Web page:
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  • The Event That Will End The Bull Market [View article]
    "Looking ahead, the Fed may not be as quick to rush out and provide further support if stock prices start to sink... it's time instead for the stock market to go it on its own..."

    The Fed does not race out to save equity markets. Surely the Fed cares about the wealth effect in markets and home equity, along with credit availability, but it's focus is the financial system not a closed circle of traders betting on price. The latter happens on it's own if the financial markets are functioning and investment and earnings are happening because of global activity (The financial markets can influence this as they are in good shape with rates low.) Equities will rise or fall on earnings and fear and whatever else, but they won't necessarily fall when the Fed tapers to zero. Forward guidance will keep rates low for a considerable time - until such time they need to rise.
    Apr 20 06:31 AM | 2 Likes Like |Link to Comment
  • Is Inflation Next? [View article]
    "I can issue my own note in the form of a promise to pay in future, and my counterparty (last month, an auto dealer) can accept it because they know they can trade it to Chase for a deposit balance at Chase..."

    Jason, I guess the point I was making is if Chase buys your promissory note, you still owe Chase and do not receive any of the profits (directly) after Chase pays off it's operating expenses. You're still on the hook for the payments, but they are not made to yourself A consolidated Chase and Jason balance sheet.) If the Fed buys a government bond, the government (public sector) still owes the Fed. But it owes itself as the issuer of the nation's currency (of course, largely issued through he commercial banking system to which Chase belongs and the Fed does not.)

    In effect, then, when the Fed buys US securities, the public sector is holding it's own debt and the private sector holds cash deposits (either reserves assets/Fed liabilities in the case of a bank or as a bank liability/deposit asset in the case of a deposit holder.) Of course, both must be repaid, but US debt is paid to the currency issuing government and profits remitted to them while our debt is paid to the commercial banks (with some profits remitted on interest bearing savings or equity.)
    Apr 19 11:23 PM | 1 Like Like |Link to Comment
  • Is Inflation Next? [View article]
    In that case, I agree.

    "The position I am rejecting is that easy money is somehow a special government policy distortion or a peculiarity of the Fed or our monetary system, legally speaking."

    Also agreed.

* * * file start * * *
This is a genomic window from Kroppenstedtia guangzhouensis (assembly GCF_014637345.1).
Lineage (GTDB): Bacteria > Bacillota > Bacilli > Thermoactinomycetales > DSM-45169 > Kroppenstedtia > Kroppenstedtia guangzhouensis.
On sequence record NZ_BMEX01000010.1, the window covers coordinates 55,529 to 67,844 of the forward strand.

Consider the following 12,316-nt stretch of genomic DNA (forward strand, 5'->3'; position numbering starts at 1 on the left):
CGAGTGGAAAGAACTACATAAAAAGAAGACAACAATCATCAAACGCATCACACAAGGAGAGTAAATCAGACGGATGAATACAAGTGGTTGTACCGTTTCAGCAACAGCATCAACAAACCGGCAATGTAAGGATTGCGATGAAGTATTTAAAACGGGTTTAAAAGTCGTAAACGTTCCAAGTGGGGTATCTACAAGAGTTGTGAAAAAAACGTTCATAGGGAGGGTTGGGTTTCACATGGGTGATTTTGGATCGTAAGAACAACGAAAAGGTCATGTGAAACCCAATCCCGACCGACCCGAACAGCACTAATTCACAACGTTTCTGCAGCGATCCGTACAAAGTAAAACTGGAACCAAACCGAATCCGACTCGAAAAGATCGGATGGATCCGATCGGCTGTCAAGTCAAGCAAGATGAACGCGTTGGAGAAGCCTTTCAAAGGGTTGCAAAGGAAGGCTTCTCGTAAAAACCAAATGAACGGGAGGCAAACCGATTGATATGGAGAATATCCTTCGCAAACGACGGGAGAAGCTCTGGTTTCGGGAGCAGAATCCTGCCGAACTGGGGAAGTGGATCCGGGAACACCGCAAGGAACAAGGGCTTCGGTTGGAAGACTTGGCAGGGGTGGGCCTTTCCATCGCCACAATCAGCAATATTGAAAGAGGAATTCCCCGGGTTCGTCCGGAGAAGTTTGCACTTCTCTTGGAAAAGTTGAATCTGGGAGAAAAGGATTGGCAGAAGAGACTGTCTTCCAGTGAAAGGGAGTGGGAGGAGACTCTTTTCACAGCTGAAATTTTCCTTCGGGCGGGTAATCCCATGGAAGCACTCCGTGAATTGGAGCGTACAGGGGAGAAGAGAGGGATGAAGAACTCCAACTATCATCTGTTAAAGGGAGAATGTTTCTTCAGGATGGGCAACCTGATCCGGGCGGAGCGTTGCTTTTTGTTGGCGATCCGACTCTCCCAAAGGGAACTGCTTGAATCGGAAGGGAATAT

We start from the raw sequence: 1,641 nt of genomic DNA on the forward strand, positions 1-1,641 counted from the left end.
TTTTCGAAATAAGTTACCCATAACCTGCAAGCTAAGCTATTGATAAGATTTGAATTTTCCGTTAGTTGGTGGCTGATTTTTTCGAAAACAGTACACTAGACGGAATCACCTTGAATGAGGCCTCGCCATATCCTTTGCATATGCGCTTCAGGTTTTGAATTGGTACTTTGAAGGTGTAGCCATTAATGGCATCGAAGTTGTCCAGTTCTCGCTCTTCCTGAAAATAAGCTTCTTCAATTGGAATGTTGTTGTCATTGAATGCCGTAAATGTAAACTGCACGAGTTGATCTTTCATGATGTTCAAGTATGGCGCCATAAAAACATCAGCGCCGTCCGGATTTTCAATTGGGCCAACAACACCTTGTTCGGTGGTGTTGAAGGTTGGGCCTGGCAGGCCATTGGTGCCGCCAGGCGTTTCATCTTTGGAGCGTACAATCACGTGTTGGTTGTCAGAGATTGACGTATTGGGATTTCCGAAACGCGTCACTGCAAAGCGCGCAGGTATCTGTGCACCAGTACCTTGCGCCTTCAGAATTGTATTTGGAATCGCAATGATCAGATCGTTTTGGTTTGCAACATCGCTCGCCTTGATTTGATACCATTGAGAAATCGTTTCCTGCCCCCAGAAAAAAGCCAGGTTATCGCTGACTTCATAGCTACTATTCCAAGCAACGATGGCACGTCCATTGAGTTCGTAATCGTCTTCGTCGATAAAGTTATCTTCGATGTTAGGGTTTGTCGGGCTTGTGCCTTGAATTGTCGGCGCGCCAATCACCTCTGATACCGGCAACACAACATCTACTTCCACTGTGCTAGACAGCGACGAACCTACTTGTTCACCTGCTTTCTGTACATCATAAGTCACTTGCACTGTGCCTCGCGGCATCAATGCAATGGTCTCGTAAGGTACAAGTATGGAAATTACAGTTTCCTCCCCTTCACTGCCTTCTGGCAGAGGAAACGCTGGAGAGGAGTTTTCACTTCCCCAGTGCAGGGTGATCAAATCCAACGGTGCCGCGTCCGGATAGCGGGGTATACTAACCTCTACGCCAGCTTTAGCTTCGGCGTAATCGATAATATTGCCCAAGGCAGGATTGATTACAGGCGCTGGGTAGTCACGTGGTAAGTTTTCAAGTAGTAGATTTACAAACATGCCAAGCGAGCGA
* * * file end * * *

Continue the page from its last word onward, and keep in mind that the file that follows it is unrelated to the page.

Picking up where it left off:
Apr 16 01:03 PM | 1 Like Like |Link to Comment
  • Low Inflation Taper Theory [View article]
    SouthGent, yea, it seems we're thinking along the same lines. I am of the opinion most refinancing is done. Excess reseves are a by product of ZIRP and QE.

    Higher spreads can mean more risk taking in the form of lending. Rates are low, one might suppose, because lending is a competitive thing. But, with demand low, rates should stay low or at least be commensurate with one's credit rating. The Fed could keep pressure on longer term rates helping new mortgage financing, maybe along with some fiscal policies. You mentioned HARP, I'm not familiar with it.

    I generally agree we're overextended on monetary policy. I didn't read that anywhere, it's just an opinion formed reading a lot of diverse material. I am retired living in EM, so it really hits home when the dollar plummets 30% sue to a dollar tsunami washing ashore. You kind of want to know why at the same time understanding the Fed is doing what it has to - or had to - and be supportive of a stronger US economy (and investment that goes with it.)
    Apr 16 12:58 PM | Likes Like |Link to Comment
  • Low Inflation Taper Theory [View article]
    "It is interesting that inflation has trended down with the launch of QE3 back in September 2012.

    My only explanation is that the money was not necessary in the real economy and landed mostly in bank reserves doing nothing other than gathering rays."

    Yea, that's a great point. My best explanation is our monetary policy dollars are not really being put to good use domestically. Equities are (or were) at all time highs and not terribly over valued if at all. US bond prices are still pretty good, yet the government failed to divert (borrow cheaply and spend) sufficient amounts of that Fed accommodation into the domestic economy. So, that leaves bank money creation at ZIRP to do the domestic heavy lifting. When that's sluggish, so is growth.